This is what it really means to "run the government like a business." The US is witnessing what it looks like to downsize a whole nation. A business lays off people when it doesn't need them, and only trains them to the level needed for them to fit their job. A business doesn't hire someone for a position who has skills higher than that position needs. A business that needs large numbers of people on an occasional basis (to fight a war, for instance, or pick tomatoes) depends on a large population who are already worse off than they would be if they were picking tomatoes or invading Iraq. The cover of a recent issue of The Economist featured a photo of Mitt Romney, with the headline "America's Next CEO?" God help us all. Noni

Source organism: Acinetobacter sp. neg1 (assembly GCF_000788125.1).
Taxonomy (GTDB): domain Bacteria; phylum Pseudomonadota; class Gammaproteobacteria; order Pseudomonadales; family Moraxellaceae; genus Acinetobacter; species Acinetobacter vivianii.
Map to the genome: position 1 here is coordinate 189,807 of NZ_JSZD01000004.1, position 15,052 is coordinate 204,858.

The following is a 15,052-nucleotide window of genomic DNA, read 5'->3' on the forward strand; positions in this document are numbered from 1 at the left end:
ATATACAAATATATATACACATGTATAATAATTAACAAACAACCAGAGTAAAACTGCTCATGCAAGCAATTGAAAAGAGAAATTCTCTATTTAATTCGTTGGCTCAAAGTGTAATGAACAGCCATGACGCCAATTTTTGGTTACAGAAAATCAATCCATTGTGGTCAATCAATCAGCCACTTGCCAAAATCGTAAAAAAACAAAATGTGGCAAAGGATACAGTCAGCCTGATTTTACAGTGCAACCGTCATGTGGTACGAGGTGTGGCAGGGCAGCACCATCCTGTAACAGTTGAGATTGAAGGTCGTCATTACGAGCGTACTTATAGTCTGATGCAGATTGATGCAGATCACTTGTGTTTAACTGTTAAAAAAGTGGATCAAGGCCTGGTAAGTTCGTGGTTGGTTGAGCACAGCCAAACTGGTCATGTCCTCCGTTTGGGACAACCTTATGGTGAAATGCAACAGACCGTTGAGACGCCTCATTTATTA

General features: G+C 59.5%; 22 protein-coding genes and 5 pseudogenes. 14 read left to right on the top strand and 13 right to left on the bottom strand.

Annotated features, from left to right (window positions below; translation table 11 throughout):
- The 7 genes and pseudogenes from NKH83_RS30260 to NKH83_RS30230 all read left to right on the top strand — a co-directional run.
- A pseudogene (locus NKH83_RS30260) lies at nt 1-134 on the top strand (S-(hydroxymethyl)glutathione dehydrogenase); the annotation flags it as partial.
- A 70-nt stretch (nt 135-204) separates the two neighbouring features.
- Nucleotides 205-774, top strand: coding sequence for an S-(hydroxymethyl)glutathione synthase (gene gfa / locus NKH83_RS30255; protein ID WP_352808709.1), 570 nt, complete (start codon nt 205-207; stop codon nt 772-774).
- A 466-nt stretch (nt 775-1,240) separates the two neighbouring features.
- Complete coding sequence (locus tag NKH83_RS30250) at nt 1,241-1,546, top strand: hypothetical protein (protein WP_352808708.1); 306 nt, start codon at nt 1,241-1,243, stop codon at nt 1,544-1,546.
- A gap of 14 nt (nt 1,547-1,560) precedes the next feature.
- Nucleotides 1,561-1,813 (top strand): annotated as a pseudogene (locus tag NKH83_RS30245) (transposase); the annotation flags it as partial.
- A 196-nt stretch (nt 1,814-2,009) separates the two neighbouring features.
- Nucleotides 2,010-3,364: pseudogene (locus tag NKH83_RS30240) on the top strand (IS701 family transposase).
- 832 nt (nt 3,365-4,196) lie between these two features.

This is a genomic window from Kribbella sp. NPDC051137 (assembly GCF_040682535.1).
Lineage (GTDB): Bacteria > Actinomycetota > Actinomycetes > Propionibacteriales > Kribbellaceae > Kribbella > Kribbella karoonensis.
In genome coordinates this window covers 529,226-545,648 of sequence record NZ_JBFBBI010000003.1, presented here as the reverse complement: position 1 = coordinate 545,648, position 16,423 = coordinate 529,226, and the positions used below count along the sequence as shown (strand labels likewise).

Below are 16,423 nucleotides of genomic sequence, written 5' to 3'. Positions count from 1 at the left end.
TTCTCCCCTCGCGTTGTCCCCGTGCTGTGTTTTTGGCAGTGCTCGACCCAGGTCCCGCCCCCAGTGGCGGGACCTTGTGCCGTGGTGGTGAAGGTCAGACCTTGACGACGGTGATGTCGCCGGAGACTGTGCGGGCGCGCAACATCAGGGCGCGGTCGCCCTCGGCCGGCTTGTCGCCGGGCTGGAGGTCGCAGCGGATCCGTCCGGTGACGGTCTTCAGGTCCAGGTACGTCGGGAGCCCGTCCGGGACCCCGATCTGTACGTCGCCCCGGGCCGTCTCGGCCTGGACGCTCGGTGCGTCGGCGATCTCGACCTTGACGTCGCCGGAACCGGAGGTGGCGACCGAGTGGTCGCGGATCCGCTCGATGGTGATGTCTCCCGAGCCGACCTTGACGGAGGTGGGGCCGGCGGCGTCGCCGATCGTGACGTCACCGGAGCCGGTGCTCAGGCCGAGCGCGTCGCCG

1 reply
"almost all of us share in the gains" No, not really. If I save $100 a month at the Walmart, but gain a son or parent living in my spare bedroom, if the sales in my shop drop so much due to layoffs that I too lose my job (and my health coverage), all the cheap shoes in the world won't keep bread on my table. Or shoes, for that matter. And then there's the cost of the anti-depressants...
1 reply